Aug 15 (Reuters) — The crypto industry appears to be undeterred by a ruling last month that casts doubt on a sweeping theory that could squelch efforts by the U.S. Securities and Exchange Commission to police crypto issuers and exchanges.
In briefs filed in the SEC’s case against crypto exchange Coinbase, Coinbase and its supporters urged U.S. District Judge Katherine Polk Failla to disregard a first-of-its-kind finding by her colleague Jed Rakoff in an enforcement action against Terraform Labs and its founder Do Kwon.
Rakoff, as I told you earlier this month, brushed aside Terra’s argument that under the Supreme Court’s recently articulated major questions doctrine, the SEC is precluded from regulating the crypto industry without specific Congressional permission to do so.
Rakoff held that the doctrine — which bars agencies from regulating “extraordinary” matters of enormous economic and political significance without Congress’ express authorization — simply did not apply in the SEC’s case against Terra. The SEC’s assertion of authority over crypto assets it has deemed to be securities, he said, is not extraordinary. And the nascent crypto industry, Rakoff said, doesn’t meet that threshold test of enormous economic and political significance.
The crypto industry begs to differ.
Coinbase offered the first pushback in its Aug. 4 motion for judgment on the pleadings. The SEC’s crypto enforcement campaign, wrote Coinbase’s lawyers from Wachtell, Lipton, Rosen & Katz and Sullivan & Cromwell, is a paradigmatic example of the sort of agency overreach that prodded the Supreme Court to adopt the major questions doctrine.
Crypto regulation, Coinbase said, is a matter of more political foment than any of the issues that previously provoked the Supreme Court to invoke the major questions doctrine. Indeed, Coinbase said, the SEC filed its case against the exchange just hours before the U.S. House of Representatives was scheduled to hear testimony on proposed legislation to delineate the agency’s crypto regulatory authority.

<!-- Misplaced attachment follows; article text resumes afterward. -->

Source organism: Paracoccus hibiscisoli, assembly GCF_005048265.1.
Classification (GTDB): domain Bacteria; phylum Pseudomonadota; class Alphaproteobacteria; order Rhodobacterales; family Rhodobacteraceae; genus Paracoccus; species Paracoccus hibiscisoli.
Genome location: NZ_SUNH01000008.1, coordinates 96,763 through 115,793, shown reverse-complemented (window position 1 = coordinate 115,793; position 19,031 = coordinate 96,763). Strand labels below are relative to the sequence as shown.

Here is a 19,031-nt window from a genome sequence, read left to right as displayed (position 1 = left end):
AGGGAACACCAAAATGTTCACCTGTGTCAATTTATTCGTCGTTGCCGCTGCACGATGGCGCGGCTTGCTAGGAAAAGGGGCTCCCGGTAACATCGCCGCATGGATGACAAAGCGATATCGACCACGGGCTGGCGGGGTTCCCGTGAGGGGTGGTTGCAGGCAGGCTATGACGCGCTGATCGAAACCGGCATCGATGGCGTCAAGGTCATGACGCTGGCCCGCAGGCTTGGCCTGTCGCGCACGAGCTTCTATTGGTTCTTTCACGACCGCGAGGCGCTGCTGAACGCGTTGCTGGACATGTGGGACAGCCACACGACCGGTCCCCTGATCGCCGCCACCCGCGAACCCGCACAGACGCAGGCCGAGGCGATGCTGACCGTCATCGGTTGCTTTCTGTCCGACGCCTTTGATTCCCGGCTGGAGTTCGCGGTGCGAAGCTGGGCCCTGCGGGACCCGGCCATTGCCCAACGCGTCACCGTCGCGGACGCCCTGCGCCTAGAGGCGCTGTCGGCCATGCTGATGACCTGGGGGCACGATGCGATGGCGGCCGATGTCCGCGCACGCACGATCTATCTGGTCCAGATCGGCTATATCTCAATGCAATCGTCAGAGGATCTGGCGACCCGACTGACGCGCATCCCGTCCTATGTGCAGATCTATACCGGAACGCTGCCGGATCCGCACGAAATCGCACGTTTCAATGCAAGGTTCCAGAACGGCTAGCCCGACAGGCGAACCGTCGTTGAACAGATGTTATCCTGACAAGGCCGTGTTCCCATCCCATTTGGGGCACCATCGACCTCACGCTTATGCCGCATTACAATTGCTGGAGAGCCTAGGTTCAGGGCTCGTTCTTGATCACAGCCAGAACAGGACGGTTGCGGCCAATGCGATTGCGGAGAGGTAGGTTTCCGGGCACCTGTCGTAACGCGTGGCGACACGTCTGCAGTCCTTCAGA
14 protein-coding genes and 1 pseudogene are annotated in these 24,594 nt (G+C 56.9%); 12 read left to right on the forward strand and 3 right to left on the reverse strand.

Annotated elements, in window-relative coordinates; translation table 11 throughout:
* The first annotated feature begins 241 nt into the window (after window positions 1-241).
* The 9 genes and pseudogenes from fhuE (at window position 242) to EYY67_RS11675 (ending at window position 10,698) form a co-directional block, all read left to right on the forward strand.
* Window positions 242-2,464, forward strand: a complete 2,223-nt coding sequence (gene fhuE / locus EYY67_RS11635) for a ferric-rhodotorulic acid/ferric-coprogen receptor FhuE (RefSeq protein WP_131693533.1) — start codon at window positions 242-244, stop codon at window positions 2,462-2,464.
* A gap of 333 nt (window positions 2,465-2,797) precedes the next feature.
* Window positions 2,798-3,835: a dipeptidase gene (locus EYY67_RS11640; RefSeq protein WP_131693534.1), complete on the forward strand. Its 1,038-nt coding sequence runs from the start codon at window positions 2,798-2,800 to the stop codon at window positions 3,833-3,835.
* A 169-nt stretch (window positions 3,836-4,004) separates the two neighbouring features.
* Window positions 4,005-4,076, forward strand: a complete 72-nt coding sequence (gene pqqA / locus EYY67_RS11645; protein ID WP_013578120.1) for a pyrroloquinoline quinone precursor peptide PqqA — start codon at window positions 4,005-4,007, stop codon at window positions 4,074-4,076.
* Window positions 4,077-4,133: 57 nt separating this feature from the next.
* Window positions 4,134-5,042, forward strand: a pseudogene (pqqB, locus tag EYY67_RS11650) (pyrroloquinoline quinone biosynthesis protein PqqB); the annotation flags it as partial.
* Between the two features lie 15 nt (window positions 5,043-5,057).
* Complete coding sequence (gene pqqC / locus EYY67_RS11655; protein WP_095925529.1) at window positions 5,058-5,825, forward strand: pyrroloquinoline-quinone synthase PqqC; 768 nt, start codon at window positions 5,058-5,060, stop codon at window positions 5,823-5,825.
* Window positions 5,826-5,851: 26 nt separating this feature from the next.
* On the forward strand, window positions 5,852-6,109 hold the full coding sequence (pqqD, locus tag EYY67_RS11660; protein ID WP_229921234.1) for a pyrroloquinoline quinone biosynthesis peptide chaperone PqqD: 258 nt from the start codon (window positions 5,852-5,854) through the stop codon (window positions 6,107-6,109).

In all, Coinbase said, Congress has considered more than 20 proposed crypto bills, reflecting lawmakers’ recognition that crypto regulation needs clarification. (That argument was notably bolstered by one of Coinbase’s amici, U.S. Senator Cynthia Lummis, who is co-sponsoring a comprehensive crypto bill. The Wyoming Republican said the SEC is encroaching on Congress’ power.)
To refute Rakoff’s assertion that the crypto industry is not as economically significant as the tobacco and energy industries — which were the subjects of the Supreme Court’s early major questions doctrine decisions — Coinbase pointed to the court’s rulings in two more recent cases: last June’s Biden v. Nebraska and 2021’s Alabama Association of Realtors v. Department of Health and Human Resources.
In both decisions, the Supreme Court found that U.S. cabinet departments ran afoul of the major questions doctrine by granting billions of dollars of relief without express Congressional authorization. The Nebraska decision ruling barred the Biden administration’s plan to forgive $430 billion in student loans. The Alabama case effectively ended a pandemic eviction moratorium that imposed $50 billion in costs.